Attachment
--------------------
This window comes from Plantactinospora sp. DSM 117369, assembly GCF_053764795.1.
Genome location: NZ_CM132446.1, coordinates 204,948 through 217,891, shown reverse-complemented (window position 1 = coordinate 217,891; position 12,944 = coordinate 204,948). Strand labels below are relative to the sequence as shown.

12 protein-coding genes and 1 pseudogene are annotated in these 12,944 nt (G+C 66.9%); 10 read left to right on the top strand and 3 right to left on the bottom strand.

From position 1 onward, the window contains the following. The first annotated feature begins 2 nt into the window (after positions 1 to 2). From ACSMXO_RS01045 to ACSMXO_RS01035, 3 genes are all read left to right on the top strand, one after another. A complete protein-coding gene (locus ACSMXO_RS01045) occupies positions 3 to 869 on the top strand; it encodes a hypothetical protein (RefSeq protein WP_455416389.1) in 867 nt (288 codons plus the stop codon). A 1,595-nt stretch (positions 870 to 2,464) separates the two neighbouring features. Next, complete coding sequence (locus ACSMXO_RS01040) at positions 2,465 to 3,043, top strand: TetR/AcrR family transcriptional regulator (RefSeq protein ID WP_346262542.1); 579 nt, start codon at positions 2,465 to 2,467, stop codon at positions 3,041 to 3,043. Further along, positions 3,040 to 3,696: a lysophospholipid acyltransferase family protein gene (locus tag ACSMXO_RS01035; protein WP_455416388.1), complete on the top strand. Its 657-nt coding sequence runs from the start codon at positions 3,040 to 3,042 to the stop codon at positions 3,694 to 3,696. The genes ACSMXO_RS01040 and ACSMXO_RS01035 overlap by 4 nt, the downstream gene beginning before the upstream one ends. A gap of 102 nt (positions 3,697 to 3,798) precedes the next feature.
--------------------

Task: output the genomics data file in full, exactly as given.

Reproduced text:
This window comes from Plantactinospora sp. DSM 117369, assembly GCF_053764795.1.
Genome location: NZ_CM132446.1, coordinates 204,948 through 217,891, shown reverse-complemented (window position 1 = coordinate 217,891; position 12,944 = coordinate 204,948). Strand labels below are relative to the sequence as shown.

12 protein-coding genes and 1 pseudogene are annotated in these 12,944 nt (G+C 66.9%); 10 read left to right on the top strand and 3 right to left on the bottom strand.

From position 1 onward, the window contains the following. The first annotated feature begins 2 nt into the window (after positions 1 to 2). From ACSMXO_RS01045 to ACSMXO_RS01035, 3 genes are all read left to right on the top strand, one after another. A complete protein-coding gene (locus ACSMXO_RS01045) occupies positions 3 to 869 on the top strand; it encodes a hypothetical protein (RefSeq protein WP_455416389.1) in 867 nt (288 codons plus the stop codon). A 1,595-nt stretch (positions 870 to 2,464) separates the two neighbouring features. Next, complete coding sequence (locus ACSMXO_RS01040) at positions 2,465 to 3,043, top strand: TetR/AcrR family transcriptional regulator (RefSeq protein ID WP_346262542.1); 579 nt, start codon at positions 2,465 to 2,467, stop codon at positions 3,041 to 3,043. Further along, positions 3,040 to 3,696: a lysophospholipid acyltransferase family protein gene (locus tag ACSMXO_RS01035; protein WP_455416388.1), complete on the top strand. Its 657-nt coding sequence runs from the start codon at positions 3,040 to 3,042 to the stop codon at positions 3,694 to 3,696. The genes ACSMXO_RS01040 and ACSMXO_RS01035 overlap by 4 nt, the downstream gene beginning before the upstream one ends. A gap of 102 nt (positions 3,697 to 3,798) precedes the next feature.